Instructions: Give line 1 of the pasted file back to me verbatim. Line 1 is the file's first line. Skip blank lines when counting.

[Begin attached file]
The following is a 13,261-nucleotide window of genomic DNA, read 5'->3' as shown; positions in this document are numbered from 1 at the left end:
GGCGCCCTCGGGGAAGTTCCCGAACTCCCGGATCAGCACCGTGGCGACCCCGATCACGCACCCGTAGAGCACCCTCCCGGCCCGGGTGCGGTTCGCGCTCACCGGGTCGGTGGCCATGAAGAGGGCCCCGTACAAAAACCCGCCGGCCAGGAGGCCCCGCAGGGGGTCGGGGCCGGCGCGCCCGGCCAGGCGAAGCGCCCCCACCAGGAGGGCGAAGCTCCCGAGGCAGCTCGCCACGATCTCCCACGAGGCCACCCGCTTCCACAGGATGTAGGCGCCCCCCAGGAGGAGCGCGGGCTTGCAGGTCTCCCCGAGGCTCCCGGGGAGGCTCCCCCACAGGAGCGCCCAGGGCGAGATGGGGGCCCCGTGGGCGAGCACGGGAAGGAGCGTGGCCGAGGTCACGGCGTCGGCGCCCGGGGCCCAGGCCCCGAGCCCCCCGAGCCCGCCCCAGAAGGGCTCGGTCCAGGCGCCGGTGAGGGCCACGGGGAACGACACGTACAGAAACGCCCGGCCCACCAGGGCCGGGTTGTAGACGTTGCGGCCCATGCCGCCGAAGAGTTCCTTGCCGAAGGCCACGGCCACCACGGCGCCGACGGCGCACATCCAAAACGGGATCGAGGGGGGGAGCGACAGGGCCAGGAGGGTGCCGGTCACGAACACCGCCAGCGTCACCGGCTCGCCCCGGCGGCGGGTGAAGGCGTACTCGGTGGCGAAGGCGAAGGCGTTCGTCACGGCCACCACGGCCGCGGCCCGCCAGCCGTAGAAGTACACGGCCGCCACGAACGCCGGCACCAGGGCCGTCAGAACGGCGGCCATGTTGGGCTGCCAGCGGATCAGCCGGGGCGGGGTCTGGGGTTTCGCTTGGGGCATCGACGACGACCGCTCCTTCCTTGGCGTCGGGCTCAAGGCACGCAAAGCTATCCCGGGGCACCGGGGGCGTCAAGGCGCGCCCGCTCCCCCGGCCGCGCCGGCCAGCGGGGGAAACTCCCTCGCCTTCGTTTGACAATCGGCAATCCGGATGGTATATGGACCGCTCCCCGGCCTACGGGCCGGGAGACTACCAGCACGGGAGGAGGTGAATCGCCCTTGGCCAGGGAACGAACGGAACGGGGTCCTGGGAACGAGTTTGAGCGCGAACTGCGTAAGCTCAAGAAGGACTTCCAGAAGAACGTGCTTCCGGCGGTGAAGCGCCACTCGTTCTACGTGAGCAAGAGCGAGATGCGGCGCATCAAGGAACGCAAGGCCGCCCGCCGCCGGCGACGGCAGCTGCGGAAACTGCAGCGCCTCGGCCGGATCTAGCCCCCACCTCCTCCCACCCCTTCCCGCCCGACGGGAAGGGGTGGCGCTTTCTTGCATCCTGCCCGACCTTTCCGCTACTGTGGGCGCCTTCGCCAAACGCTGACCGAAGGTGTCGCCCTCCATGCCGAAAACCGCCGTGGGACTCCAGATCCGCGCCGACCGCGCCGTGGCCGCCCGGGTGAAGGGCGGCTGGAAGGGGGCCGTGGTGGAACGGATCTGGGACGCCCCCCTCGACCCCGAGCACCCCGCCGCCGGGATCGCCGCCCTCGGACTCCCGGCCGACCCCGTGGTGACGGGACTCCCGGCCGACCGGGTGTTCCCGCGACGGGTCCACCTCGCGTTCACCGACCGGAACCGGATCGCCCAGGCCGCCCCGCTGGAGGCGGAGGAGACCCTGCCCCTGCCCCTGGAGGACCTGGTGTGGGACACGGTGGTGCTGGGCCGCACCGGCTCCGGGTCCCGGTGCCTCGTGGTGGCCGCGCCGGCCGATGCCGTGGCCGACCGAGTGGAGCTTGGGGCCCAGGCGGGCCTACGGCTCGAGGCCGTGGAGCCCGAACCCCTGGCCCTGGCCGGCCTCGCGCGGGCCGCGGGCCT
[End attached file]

The following is a 13,261-nucleotide window of genomic DNA, read 5'->3' as shown; positions in this document are numbered from 1 at the left end: